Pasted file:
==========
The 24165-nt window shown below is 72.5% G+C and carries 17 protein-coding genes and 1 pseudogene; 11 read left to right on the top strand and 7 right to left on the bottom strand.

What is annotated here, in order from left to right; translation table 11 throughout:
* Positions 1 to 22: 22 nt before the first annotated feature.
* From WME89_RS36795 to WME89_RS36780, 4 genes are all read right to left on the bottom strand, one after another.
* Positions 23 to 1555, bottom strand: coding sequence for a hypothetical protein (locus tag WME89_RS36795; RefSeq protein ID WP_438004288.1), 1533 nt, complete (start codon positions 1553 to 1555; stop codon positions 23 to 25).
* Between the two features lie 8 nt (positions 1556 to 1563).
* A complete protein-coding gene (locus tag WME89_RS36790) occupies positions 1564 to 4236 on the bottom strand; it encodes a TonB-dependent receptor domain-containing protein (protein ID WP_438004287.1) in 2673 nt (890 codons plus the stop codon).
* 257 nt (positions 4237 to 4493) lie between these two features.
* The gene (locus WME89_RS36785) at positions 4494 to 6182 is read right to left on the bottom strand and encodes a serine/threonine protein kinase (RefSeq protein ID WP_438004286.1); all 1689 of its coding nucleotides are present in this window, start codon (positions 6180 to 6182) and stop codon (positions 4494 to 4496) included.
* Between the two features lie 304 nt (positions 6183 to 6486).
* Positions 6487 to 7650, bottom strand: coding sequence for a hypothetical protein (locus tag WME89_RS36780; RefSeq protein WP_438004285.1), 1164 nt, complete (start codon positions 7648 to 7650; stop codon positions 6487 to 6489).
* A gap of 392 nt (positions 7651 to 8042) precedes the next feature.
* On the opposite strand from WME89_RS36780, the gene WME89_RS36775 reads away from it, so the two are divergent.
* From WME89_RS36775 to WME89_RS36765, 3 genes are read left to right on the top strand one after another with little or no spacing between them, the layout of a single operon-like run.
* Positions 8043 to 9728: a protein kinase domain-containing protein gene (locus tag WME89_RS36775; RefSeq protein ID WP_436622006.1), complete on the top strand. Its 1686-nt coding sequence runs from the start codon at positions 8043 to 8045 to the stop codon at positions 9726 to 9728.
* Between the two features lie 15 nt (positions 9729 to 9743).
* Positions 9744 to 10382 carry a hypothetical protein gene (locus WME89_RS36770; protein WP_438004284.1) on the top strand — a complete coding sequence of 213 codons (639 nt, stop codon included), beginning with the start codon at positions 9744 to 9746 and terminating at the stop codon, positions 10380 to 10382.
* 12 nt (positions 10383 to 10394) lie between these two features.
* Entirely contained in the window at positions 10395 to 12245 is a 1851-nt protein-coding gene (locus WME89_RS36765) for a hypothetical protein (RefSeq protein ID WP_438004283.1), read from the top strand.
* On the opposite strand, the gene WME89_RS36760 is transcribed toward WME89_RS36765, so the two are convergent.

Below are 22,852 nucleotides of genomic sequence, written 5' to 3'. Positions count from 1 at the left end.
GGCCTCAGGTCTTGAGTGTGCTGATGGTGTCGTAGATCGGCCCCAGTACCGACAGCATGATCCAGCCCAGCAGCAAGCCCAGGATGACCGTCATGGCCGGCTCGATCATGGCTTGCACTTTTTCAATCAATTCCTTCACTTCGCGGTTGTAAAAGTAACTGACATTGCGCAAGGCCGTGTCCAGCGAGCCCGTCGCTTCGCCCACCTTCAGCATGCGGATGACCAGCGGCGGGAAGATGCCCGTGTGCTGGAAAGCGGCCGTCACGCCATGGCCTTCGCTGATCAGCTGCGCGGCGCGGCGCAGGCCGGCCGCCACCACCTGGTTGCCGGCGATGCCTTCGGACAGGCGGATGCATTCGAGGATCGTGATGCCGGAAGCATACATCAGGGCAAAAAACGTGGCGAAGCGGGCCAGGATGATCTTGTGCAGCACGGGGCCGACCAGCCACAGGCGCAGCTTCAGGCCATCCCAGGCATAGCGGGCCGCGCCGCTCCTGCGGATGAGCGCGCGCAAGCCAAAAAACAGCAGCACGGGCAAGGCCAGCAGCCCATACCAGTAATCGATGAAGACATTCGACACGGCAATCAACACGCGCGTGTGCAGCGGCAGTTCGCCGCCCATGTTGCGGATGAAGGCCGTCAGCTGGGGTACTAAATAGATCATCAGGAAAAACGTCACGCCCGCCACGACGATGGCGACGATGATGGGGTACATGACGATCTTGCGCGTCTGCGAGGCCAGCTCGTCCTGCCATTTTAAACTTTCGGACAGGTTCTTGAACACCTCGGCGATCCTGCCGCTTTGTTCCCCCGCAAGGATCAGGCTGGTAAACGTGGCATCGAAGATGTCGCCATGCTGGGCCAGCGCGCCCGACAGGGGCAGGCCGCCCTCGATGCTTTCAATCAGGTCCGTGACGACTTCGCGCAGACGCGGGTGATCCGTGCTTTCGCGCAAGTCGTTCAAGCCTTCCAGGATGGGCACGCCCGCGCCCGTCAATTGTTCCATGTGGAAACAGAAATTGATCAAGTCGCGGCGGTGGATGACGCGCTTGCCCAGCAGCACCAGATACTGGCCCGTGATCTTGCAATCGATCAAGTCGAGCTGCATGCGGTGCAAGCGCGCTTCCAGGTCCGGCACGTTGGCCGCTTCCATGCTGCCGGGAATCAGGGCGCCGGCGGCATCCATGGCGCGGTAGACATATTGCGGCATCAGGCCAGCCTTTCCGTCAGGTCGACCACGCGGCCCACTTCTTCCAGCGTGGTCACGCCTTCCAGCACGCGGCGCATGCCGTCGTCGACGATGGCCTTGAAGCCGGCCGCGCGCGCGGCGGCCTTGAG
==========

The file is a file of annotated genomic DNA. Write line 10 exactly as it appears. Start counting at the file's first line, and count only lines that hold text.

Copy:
* Between the two features lie 304 nt (positions 6183 to 6486).